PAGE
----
Tuesday, 2 December 2014



There  is  a  strong  relationship  between  volatility  and  market  performance. Volatility tends to decline as the stock market rises and increase as the stock market falls. When volatility increase, risk increase and returns decrease. Risk is represented by the dispersion of returns around the means the greater the dispersion of returns around the means, the larger the drop in the compound return.

In a 2011 report, Crestmont Research examined the historical relationship between stock market performance and the volatility of the market. For  this analysis Crestmont used the average range for each day to measure the volatility of the standard and poor (S&P 500) index. Their research tells us that higher volatility corresponds to a higher probability of a declining market. Lower volatility corresponds to a higher probability of a rising market.
For example, as shown in the average daily range in the S&P 500 index is low (the first quartile 0 to 1%) the odds are high (about 70% monthly and 91% annually) that investor will enjoy gain of 1.5% monthly and 14.5% annually.

When the average daily range moves up to the fourth quartile (1.9 to 5%), there is a probability of a 0.8% loss for the month and a 5.1% loss for the year. The effects of volatility and risk are consistent across the spectrum.

This research shows that we need to be aware of the volatility in the market if we hope to adjust our portfolio as it changes.


Region and country economic factor such as factor and interest rate policy, contribute  to  the  directional  changes  of  the  market  and  thus  volatility.  For example in many countries, the central bank sets the short-term interest rates for overnight borrowing by banks. When they change the overnight rate can cause stock markets to react, sometimes violently.

Changes in inflation trends influence the long term stock market trends and volatility. Expanding price-earning ration (PIE ratio) tend to correspond to economic periods when inflation is either falling or is low and stable. This is when markets experience low volatility as they trend higher, on the other hands, period of falling PIE ratios tend to relate to rising or higher inflation periods when prices are more unstable. This tends to cause the stock markets to decline and decline and experience higher volatility.

Industry and sector factor can also caused increased stock market volatility. For example, in the oil sector, a major weather storm in an important producing area can cause price of oil to jump up. As a result, the price of oil-related stocks will suit some benefit from the higher price of oil, other will be hent. This increase volatility affects overall markets as well as individual stock.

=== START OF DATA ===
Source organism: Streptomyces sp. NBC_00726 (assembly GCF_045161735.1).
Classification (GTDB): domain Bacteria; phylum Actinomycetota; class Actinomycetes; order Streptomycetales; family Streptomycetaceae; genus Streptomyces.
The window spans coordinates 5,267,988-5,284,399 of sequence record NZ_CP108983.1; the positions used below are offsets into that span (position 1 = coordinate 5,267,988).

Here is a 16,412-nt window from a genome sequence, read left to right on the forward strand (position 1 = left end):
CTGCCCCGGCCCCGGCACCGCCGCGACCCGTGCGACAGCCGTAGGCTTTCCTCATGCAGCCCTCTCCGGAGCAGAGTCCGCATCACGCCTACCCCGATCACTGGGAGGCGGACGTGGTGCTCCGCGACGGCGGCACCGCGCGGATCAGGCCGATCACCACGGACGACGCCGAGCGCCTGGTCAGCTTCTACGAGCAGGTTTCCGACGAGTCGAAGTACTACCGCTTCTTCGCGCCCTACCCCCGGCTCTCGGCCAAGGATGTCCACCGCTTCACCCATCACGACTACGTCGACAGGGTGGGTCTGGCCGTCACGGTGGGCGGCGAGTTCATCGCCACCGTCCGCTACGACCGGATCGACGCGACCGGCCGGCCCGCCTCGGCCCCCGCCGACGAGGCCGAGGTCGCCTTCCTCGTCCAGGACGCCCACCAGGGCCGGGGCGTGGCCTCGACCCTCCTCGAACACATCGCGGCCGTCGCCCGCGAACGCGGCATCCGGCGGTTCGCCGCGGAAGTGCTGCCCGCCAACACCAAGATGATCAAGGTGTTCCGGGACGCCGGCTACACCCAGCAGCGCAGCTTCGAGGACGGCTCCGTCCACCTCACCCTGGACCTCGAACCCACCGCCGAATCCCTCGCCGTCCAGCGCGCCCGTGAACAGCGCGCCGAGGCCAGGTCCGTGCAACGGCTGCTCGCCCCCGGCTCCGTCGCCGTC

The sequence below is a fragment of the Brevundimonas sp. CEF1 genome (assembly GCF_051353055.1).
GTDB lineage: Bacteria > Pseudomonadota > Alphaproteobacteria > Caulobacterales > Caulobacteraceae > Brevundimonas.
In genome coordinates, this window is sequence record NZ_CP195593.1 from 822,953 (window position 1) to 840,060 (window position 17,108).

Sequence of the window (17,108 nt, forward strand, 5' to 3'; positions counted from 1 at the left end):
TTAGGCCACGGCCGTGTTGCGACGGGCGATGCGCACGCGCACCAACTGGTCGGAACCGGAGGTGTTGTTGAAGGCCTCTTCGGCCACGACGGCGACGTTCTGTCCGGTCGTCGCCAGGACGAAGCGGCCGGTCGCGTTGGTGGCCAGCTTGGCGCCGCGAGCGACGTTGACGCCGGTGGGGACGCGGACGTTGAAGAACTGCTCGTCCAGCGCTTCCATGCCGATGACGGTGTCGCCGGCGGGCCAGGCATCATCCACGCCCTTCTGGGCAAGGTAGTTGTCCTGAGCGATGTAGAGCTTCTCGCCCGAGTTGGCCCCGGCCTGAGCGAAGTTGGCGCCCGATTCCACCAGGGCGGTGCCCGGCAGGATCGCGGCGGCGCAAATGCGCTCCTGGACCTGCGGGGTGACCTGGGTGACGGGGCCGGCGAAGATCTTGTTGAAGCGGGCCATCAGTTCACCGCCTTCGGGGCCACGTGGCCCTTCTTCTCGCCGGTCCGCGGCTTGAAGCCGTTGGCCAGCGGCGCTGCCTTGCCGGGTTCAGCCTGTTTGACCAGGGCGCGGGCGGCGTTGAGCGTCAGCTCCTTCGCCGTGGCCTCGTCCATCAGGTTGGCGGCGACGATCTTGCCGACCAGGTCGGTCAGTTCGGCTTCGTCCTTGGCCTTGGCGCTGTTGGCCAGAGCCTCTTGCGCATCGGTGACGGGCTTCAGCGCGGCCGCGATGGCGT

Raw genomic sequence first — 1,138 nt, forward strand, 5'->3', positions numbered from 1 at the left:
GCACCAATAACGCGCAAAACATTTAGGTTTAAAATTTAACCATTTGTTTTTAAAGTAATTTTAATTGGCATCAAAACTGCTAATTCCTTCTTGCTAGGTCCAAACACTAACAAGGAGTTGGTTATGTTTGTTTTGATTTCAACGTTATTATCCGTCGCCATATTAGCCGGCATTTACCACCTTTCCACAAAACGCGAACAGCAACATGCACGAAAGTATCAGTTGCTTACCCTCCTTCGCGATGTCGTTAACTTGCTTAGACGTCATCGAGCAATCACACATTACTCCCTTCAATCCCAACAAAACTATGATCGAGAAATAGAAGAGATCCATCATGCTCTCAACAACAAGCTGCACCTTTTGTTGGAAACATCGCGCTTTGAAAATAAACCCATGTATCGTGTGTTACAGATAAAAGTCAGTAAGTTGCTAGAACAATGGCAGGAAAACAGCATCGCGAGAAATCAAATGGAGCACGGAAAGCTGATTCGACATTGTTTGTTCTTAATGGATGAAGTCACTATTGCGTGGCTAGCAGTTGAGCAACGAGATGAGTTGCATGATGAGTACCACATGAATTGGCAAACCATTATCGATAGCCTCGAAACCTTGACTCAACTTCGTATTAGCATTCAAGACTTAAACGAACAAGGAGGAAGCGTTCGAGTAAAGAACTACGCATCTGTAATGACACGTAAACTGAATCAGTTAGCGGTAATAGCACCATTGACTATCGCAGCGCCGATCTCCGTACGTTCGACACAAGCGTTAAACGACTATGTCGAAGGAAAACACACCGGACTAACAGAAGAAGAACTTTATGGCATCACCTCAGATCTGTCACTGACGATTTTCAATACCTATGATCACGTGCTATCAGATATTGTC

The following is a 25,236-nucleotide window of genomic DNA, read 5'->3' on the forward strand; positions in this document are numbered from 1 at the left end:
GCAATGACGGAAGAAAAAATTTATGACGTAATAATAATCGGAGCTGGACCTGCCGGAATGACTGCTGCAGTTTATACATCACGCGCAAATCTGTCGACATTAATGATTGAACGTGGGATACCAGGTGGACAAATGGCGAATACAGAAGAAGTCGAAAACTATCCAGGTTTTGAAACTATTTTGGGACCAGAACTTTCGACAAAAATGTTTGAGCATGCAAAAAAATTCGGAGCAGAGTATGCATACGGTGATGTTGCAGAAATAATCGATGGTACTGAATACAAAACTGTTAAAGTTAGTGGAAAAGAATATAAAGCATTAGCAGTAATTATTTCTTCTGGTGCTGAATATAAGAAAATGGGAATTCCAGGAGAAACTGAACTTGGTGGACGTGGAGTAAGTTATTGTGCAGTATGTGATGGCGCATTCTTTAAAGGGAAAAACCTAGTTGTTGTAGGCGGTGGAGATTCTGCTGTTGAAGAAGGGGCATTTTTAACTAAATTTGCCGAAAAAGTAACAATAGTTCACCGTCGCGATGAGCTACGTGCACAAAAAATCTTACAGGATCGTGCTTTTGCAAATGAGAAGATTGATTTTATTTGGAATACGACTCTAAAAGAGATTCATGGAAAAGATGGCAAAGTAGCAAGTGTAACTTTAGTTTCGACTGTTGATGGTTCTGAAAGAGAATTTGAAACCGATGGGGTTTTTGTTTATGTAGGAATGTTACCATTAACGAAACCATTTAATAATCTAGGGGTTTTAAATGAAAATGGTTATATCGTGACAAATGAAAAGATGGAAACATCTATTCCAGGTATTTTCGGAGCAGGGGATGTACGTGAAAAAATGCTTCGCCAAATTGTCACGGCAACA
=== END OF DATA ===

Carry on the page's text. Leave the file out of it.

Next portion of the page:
Assessing current volatility in the market.

Using crestmont’s research, investors can use their understanding of the longer term  volatility of  the stock market to  align  their portfolios with  the  expected returns. But, how do we know if the market is experiencing higher volatility?

One way is to use the (BCE volatility index (vix). The vix measures the implied volatility (iv) in the prices of a basket of pin and can opinion on the S&P 500 index. The vix is used as a tool to measure investor risk. A higher reading on the vix makes periods of higher stock market bottoms. Low readings on the vix market periods of lower volatility. The periods of low volatility may last several years and are not a good, for identifying market tops. The vix is intended to be forward looking, measuring the market is expected volatility over the next 30 days.

As a general trend, when the vix rises the S&P 500 drops. When the vix is at a high, the S&P 500 is at a low which may be a good time to buy. However, if the vix is high, there is a concern that the market is going continue to go down. This fear makes it difficult method of econometric analysis. The study revealed that the  relationship. The fear  makes  it difficult to  buy during  high  stock  market volatility. But, investor who used the high on the vix to time their buy entered the market at or new the low volatility works well to help identify market bottoms based on high volatility. For long-term investors, it also does a pretty good job of helping to identify that the stock market is at or near a top, when volatility is very low, keep in mind that this indicator is not intended to time the exact top. But rather that the volatility of the market does not stay substantially below the mean for a long period of time. As the volatility increase, then the market performance will tend to decrease.........
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